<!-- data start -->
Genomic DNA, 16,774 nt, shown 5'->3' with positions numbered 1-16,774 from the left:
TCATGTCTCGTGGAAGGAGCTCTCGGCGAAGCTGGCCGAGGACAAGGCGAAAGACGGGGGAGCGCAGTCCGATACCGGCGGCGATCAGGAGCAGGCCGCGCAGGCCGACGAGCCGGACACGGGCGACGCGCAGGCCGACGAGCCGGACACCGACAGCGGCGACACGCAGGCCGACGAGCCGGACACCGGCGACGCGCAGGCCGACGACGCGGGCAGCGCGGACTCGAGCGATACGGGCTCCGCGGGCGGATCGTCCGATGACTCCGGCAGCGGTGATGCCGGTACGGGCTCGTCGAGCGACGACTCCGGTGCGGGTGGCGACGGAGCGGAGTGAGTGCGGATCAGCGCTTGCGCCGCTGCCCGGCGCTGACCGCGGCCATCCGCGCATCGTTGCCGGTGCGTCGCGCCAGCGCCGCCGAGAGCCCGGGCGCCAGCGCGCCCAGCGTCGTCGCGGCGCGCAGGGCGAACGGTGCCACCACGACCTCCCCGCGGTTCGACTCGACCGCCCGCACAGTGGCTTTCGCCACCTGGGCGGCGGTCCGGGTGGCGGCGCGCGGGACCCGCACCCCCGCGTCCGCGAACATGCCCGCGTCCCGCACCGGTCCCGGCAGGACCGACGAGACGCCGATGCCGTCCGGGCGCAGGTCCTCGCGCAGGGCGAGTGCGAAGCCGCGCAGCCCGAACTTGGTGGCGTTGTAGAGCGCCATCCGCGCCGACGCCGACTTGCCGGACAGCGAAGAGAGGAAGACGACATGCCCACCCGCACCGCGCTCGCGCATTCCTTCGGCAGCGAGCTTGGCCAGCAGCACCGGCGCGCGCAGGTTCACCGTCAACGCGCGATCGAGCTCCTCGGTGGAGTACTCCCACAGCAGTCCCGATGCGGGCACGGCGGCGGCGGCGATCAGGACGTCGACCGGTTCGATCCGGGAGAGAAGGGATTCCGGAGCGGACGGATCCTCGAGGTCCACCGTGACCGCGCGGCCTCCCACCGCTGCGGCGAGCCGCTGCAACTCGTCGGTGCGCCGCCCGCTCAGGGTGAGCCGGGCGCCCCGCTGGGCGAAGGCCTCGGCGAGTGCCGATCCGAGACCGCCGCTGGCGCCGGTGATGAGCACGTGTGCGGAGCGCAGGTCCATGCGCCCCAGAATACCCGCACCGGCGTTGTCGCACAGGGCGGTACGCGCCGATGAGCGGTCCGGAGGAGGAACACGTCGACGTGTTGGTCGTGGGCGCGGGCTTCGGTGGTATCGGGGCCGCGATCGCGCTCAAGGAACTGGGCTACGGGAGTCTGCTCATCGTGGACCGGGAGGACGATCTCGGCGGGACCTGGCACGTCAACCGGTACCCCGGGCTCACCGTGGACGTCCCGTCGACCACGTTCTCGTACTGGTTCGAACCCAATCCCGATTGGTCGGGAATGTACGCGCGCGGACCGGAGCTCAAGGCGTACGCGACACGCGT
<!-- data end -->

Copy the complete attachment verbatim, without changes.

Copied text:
Genomic DNA, 16,774 nt, shown 5'->3' with positions numbered 1-16,774 from the left:
TCATGTCTCGTGGAAGGAGCTCTCGGCGAAGCTGGCCGAGGACAAGGCGAAAGACGGGGGAGCGCAGTCCGATACCGGCGGCGATCAGGAGCAGGCCGCGCAGGCCGACGAGCCGGACACGGGCGACGCGCAGGCCGACGAGCCGGACACCGACAGCGGCGACACGCAGGCCGACGAGCCGGACACCGGCGACGCGCAGGCCGACGACGCGGGCAGCGCGGACTCGAGCGATACGGGCTCCGCGGGCGGATCGTCCGATGACTCCGGCAGCGGTGATGCCGGTACGGGCTCGTCGAGCGACGACTCCGGTGCGGGTGGCGACGGAGCGGAGTGAGTGCGGATCAGCGCTTGCGCCGCTGCCCGGCGCTGACCGCGGCCATCCGCGCATCGTTGCCGGTGCGTCGCGCCAGCGCCGCCGAGAGCCCGGGCGCCAGCGCGCCCAGCGTCGTCGCGGCGCGCAGGGCGAACGGTGCCACCACGACCTCCCCGCGGTTCGACTCGACCGCCCGCACAGTGGCTTTCGCCACCTGGGCGGCGGTCCGGGTGGCGGCGCGCGGGACCCGCACCCCCGCGTCCGCGAACATGCCCGCGTCCCGCACCGGTCCCGGCAGGACCGACGAGACGCCGATGCCGTCCGGGCGCAGGTCCTCGCGCAGGGCGAGTGCGAAGCCGCGCAGCCCGAACTTGGTGGCGTTGTAGAGCGCCATCCGCGCCGACGCCGACTTGCCGGACAGCGAAGAGAGGAAGACGACATGCCCACCCGCACCGCGCTCGCGCATTCCTTCGGCAGCGAGCTTGGCCAGCAGCACCGGCGCGCGCAGGTTCACCGTCAACGCGCGATCGAGCTCCTCGGTGGAGTACTCCCACAGCAGTCCCGATGCGGGCACGGCGGCGGCGGCGATCAGGACGTCGACCGGTTCGATCCGGGAGAGAAGGGATTCCGGAGCGGACGGATCCTCGAGGTCCACCGTGACCGCGCGGCCTCCCACCGCTGCGGCGAGCCGCTGCAACTCGTCGGTGCGCCGCCCGCTCAGGGTGAGCCGGGCGCCCCGCTGGGCGAAGGCCTCGGCGAGTGCCGATCCGAGACCGCCGCTGGCGCCGGTGATGAGCACGTGTGCGGAGCGCAGGTCCATGCGCCCCAGAATACCCGCACCGGCGTTGTCGCACAGGGCGGTACGCGCCGATGAGCGGTCCGGAGGAGGAACACGTCGACGTGTTGGTCGTGGGCGCGGGCTTCGGTGGTATCGGGGCCGCGATCGCGCTCAAGGAACTGGGCTACGGGAGTCTGCTCATCGTGGACCGGGAGGACGATCTCGGCGGGACCTGGCACGTCAACCGGTACCCCGGGCTCACCGTGGACGTCCCGTCGACCACGTTCTCGTACTGGTTCGAACCCAATCCCGATTGGTCGGGAATGTACGCGCGCGGACCGGAGCTCAAGGCGTACGCGACACGCGT